Artificial Intelligence (AI) has a tremendous potential to benefit European citizens, economy and society, and already demonstrated its potential to generate value in various applications and domains. From an industrial point of view, AI means algorithm-based and data-driven computer systems that enable machines and people with digital capabilities such as perception, reasoning, learning and even autonomous decision making. AI is based on a portfolio of technologies including algorithms for the perception and interpretation of vast amounts of information (data), software that draws conclusions, learns, adapts or adjusts parameters accordingly and methods supporting human-based decision making or automated actions.
One important driver for the emerging AI business opportunities is the significant growth of data volume and the rates at which it is generated. By 2020, there will be more than 16 zettabytes of useful data (16 trillion GB)1, reflecting a growth of 236% per year from 2013 to 2020. The Internet of Things (IoT) is driving this data explosion at unprecedented scales. Thus, IoT applications will need to analyse the vast quantity of Big Data and with recent advances in computing power and connectivity, more and more data can now be examined. AI is making great strides. In fact, according to IDC2 by 2020, 40% of all digital transformation initiatives, and 100% of all effective data-driven IoT efforts will be supported by cognitive/AI capabilities.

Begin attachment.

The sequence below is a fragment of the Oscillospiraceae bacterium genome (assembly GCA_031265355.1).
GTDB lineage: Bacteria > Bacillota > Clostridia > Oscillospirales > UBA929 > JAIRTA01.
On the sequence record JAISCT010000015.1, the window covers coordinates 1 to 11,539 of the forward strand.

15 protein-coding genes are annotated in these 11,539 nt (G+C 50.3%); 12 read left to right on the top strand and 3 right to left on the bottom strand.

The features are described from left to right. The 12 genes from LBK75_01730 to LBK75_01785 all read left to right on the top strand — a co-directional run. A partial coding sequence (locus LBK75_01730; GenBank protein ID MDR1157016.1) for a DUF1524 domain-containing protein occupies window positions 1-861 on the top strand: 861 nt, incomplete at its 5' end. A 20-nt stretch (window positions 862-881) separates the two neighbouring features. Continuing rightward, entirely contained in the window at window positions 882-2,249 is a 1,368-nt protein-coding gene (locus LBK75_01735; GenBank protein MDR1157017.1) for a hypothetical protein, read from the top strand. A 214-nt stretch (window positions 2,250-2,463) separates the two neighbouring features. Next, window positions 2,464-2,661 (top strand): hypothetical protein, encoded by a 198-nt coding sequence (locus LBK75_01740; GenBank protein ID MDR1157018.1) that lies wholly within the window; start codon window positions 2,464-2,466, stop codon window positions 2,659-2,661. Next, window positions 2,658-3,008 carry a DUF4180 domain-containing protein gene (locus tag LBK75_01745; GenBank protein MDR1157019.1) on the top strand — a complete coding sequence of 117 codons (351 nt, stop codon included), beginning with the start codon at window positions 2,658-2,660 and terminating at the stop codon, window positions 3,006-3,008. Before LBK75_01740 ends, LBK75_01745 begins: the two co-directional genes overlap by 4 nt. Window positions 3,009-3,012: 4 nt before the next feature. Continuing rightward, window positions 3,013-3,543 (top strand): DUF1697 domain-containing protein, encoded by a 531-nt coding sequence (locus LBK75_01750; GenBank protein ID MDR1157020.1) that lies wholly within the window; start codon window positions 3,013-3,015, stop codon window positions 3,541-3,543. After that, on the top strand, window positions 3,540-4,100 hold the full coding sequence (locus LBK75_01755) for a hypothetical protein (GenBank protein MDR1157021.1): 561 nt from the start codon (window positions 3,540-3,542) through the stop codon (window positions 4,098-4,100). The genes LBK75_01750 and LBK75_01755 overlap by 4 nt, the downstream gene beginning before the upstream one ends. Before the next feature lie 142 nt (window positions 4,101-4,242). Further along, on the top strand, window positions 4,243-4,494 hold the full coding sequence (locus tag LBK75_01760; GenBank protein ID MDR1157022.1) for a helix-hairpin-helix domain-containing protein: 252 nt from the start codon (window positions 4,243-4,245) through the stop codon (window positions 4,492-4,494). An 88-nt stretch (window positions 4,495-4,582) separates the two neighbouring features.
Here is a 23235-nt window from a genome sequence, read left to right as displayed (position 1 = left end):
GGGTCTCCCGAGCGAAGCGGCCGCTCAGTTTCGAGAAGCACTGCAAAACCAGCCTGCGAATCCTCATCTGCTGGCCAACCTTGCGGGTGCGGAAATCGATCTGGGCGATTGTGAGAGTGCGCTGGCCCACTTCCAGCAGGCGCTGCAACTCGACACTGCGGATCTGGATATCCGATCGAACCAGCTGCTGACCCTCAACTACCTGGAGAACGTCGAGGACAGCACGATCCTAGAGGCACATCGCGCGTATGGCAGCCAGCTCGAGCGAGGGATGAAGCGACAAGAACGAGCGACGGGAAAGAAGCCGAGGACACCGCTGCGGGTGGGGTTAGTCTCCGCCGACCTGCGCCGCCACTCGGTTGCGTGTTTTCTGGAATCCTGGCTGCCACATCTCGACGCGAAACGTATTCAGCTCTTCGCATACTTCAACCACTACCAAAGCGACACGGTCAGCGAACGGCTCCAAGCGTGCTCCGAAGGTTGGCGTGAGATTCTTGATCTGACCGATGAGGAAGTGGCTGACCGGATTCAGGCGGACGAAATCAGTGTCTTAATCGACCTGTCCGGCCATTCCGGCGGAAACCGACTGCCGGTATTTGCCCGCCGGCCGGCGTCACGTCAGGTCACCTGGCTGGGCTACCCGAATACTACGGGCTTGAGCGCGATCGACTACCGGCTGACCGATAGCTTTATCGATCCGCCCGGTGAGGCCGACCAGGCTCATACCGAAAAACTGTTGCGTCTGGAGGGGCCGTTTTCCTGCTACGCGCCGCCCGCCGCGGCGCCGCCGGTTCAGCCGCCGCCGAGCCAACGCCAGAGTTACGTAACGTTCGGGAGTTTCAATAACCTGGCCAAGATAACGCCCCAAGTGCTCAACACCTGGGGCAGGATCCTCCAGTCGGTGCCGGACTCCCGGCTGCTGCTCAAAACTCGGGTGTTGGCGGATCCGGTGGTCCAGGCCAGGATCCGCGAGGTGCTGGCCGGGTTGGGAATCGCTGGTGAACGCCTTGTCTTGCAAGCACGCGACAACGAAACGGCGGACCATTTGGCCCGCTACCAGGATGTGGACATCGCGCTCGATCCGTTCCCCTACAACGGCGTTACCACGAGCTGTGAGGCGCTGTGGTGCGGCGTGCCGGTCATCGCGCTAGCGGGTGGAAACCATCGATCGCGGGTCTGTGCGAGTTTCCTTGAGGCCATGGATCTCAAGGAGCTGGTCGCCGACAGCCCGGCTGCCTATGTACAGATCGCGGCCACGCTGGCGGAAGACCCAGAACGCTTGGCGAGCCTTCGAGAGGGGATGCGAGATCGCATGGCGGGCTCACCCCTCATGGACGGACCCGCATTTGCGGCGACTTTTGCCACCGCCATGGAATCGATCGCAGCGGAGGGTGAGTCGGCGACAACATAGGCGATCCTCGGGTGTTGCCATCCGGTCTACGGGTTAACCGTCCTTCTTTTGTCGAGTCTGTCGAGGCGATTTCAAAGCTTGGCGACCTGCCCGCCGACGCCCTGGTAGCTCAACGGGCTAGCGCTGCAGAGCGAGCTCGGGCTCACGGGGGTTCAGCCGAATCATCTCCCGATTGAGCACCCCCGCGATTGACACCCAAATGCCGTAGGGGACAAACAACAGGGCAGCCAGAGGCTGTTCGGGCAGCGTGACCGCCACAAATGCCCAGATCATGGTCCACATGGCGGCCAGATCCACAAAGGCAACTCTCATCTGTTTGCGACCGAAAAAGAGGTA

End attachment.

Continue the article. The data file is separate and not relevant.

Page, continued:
This position statement expresses the view of the Big Data Value Association (BDVA) on Artificial Intelligence and Big Data. BDVA is an industrially led association with the objective to ensure Europe’s leading role in the data-driven world by fostering investments on technical and non-technical priorities along the data value chain. Given that data-driven approaches such as deep learning drove the recent breakthrough in AI, the BDVA is considered a strategic “Data for AI” partner in AI EU partnerships. This BDVA position statement primarily targets European decision-makers in the European Councils, the European Commission, the EU Parliament and European national government authorities. These are involved in shaping and planning of AI-related policies, European research programmes and funding instruments for Research & Development & Innovation (R&D&I).
|Number of pages||10|
|Publication status||Published - Nov 2018|
|MoE publication type||D4 Published development or research report or study|